Luke 14:1-6


14 It happened that when He went into the house of one of the leaders of the Pharisees on the Sabbath to eat bread, they were watching Him closely. 2 And there in front of Him was a man suffering from dropsy. 3 And Jesus answered and spoke to the lawyers and Pharisees, saying, “Is it lawful to heal on the Sabbath, or not?” 4 But they kept silent. And He took hold of him and healed him, and sent him away. 5 And He said to them, “Which one of you will have a son or an ox fall into a well, and will not immediately pull him out on a Sabbath day?” 6 And they could make no reply to this.

We’ve covered this many times before, even in the last chapter. Perhaps it is repeated so often within the gospels because we need to constantly be reminded of it: taking action to love people is the most important and most tangible thing we can do to demonstrate our love for God. It trumps religious observance. It trumps politics. It trumps our differences.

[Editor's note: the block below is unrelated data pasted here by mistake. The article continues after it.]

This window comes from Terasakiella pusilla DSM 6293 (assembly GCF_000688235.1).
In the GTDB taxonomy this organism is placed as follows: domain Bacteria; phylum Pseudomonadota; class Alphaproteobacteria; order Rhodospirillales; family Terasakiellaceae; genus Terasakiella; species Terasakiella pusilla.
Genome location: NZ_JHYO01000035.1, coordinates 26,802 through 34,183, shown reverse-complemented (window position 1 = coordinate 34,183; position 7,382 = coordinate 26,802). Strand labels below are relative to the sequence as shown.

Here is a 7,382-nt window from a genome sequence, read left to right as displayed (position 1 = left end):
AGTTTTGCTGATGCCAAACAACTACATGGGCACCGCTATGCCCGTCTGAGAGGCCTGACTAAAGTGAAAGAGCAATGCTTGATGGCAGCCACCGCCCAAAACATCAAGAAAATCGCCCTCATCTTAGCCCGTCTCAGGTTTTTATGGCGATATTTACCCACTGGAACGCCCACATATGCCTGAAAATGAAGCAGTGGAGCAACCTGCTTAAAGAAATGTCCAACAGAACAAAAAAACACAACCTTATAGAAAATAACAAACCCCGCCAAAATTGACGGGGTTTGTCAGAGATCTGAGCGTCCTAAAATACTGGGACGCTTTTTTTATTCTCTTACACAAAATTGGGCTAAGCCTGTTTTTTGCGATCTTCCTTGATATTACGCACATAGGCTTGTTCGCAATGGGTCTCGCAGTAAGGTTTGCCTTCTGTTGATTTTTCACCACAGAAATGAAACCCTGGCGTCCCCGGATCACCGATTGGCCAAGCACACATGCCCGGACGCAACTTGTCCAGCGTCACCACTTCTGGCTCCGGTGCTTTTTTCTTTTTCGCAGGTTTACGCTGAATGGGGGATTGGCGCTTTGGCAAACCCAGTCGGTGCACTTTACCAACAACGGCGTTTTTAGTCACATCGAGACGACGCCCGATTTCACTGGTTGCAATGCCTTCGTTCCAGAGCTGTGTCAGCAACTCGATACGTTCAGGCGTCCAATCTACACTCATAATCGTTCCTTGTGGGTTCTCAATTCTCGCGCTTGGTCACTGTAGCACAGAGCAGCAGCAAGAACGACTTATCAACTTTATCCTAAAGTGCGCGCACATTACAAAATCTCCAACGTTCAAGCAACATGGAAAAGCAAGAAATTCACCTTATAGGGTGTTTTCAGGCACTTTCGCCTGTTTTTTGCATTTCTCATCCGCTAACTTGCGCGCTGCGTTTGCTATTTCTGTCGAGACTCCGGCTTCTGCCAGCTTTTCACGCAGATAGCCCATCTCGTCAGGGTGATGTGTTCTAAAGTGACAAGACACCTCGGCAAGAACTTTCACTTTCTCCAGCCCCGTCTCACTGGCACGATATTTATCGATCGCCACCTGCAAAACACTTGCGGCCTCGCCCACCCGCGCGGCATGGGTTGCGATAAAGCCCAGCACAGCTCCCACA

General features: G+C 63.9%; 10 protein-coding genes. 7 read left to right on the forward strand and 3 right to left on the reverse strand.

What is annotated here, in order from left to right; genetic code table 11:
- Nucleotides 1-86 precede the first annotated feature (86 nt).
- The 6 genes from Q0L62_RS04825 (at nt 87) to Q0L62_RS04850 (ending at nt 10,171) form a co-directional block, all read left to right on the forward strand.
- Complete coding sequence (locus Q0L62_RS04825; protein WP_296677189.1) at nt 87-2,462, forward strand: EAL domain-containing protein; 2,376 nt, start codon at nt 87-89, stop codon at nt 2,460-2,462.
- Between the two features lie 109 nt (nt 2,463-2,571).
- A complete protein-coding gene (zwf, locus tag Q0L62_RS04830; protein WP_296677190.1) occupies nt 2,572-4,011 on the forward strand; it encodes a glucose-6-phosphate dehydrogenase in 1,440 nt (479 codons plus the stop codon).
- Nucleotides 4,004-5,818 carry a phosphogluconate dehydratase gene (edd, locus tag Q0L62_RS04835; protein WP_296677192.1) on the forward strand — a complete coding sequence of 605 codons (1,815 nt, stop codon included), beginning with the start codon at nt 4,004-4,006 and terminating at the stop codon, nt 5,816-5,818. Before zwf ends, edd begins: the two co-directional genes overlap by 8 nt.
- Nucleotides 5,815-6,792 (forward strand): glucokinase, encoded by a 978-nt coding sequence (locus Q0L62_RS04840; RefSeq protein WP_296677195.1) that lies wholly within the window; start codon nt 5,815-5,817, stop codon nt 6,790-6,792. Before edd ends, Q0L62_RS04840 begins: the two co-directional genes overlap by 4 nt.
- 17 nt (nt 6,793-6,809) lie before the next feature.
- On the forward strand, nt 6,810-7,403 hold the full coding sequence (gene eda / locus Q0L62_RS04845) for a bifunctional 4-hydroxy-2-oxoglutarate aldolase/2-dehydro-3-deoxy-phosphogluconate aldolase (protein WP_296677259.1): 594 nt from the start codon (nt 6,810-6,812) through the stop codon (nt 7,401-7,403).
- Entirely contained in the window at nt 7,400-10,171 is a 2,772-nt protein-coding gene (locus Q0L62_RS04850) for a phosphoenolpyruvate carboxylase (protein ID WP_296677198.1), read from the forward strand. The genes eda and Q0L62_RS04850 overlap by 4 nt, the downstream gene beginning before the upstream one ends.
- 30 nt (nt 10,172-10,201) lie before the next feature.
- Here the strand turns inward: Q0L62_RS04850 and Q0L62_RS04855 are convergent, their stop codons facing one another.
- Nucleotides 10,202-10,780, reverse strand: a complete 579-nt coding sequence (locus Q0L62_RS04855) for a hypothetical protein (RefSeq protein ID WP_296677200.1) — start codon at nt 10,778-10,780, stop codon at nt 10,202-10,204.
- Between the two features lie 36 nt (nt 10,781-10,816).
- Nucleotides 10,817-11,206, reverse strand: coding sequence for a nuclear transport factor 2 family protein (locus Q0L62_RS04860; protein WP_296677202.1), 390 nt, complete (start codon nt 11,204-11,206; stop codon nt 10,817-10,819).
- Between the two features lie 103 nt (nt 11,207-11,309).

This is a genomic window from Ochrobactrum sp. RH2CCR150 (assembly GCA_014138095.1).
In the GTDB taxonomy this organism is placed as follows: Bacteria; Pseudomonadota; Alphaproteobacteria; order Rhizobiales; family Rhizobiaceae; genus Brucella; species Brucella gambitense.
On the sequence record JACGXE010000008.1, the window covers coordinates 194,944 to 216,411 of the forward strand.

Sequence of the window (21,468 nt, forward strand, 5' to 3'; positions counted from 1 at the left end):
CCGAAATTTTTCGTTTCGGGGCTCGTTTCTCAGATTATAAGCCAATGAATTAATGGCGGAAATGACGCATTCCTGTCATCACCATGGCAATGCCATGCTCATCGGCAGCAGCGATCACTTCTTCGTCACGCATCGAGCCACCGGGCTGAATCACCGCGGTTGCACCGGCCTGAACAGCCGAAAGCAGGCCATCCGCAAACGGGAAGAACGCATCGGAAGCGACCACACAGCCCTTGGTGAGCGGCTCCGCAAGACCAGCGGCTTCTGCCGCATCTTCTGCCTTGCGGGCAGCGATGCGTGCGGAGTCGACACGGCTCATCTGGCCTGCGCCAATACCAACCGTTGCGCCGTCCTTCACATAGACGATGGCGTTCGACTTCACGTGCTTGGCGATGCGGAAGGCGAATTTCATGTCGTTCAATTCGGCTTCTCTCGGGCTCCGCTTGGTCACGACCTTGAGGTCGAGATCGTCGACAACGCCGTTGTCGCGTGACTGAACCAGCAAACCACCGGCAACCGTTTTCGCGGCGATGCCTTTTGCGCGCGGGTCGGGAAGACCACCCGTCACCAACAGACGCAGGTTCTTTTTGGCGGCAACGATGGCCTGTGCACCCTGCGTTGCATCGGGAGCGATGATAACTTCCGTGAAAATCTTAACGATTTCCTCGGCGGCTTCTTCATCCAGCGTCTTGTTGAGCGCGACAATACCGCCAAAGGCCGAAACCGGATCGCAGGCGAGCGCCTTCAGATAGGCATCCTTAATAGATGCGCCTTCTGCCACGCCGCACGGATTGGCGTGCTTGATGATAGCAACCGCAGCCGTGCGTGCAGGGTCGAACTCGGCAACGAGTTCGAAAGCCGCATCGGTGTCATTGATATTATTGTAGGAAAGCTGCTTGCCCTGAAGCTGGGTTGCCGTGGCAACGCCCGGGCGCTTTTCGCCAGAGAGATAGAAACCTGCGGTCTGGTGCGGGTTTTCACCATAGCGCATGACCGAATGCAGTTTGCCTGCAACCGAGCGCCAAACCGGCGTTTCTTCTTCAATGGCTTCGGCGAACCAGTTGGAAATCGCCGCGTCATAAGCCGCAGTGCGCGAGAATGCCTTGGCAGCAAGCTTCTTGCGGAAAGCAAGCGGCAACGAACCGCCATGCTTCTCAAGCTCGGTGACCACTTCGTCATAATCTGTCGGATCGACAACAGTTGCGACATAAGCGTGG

The Pharisees were considered quite religious. They were the biblical fundamentalists of their day. Not only that, but (at least in public) they refrained from the common cultural sins and were devoutly observant of the traditions, customs, and laws of their faith.

They’re religion was completely worthless to the sick man.

Worse, their religion was completely hostile to his well-being, because Jesus happened to run into the man on the wrong day of the week. They were indifferent to his suffering and hostile to the idea that he should be freed from suffering right then and there.

It is stunning how ideology can make us view other human beings created in God’s image as insignificant or as enemies.

And I think we’re all prone to it. We’re so focused on ourselves and our own personal standing with God or our own little group or tribe, that it becomes difficult to see other people and love them in the way that God does. Jesus loved the sick man, and He demonstrated it in a very real, tangible fashion. And He did it despite the objections of the religious people who claimed to be close to God.

We are closest to the heart of God not during our prayers, not during our singing, but in humble service to our fellow man and those who are in need and are hurting. The heart of Christ aches for these. Ours should as well, if we choose to bear His name.

Any other response makes our religion worthless.

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